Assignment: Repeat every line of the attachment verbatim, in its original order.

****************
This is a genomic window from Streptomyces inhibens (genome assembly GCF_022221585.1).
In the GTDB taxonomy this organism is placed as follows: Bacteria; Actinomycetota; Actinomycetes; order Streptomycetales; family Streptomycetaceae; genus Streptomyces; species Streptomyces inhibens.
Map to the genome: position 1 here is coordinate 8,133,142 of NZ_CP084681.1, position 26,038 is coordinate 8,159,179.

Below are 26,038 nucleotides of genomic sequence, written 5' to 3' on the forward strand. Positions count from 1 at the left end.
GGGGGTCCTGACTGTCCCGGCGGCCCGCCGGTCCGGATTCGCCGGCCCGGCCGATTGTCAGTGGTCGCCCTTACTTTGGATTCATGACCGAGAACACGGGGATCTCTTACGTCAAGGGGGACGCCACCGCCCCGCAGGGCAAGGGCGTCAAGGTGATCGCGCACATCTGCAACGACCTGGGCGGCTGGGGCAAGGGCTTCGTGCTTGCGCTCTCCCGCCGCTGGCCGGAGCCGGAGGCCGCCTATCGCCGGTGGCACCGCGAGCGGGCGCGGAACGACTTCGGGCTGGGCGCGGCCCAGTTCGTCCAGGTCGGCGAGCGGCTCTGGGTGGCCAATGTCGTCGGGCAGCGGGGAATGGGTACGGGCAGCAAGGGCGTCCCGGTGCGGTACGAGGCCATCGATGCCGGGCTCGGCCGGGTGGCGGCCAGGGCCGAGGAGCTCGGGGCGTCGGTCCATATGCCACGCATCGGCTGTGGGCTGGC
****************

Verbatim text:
This is a genomic window from Streptomyces inhibens (genome assembly GCF_022221585.1).
In the GTDB taxonomy this organism is placed as follows: Bacteria; Actinomycetota; Actinomycetes; order Streptomycetales; family Streptomycetaceae; genus Streptomyces; species Streptomyces inhibens.
Map to the genome: position 1 here is coordinate 8,133,142 of NZ_CP084681.1, position 26,038 is coordinate 8,159,179.

Below are 26,038 nucleotides of genomic sequence, written 5' to 3' on the forward strand. Positions count from 1 at the left end.
GGGGGTCCTGACTGTCCCGGCGGCCCGCCGGTCCGGATTCGCCGGCCCGGCCGATTGTCAGTGGTCGCCCTTACTTTGGATTCATGACCGAGAACACGGGGATCTCTTACGTCAAGGGGGACGCCACCGCCCCGCAGGGCAAGGGCGTCAAGGTGATCGCGCACATCTGCAACGACCTGGGCGGCTGGGGCAAGGGCTTCGTGCTTGCGCTCTCCCGCCGCTGGCCGGAGCCGGAGGCCGCCTATCGCCGGTGGCACCGCGAGCGGGCGCGGAACGACTTCGGGCTGGGCGCGGCCCAGTTCGTCCAGGTCGGCGAGCGGCTCTGGGTGGCCAATGTCGTCGGGCAGCGGGGAATGGGTACGGGCAGCAAGGGCGTCCCGGTGCGGTACGAGGCCATCGATGCCGGGCTCGGCCGGGTGGCGGCCAGGGCCGAGGAGCTCGGGGCGTCGGTCCATATGCCACGCATCGGCTGTGGGCTGGC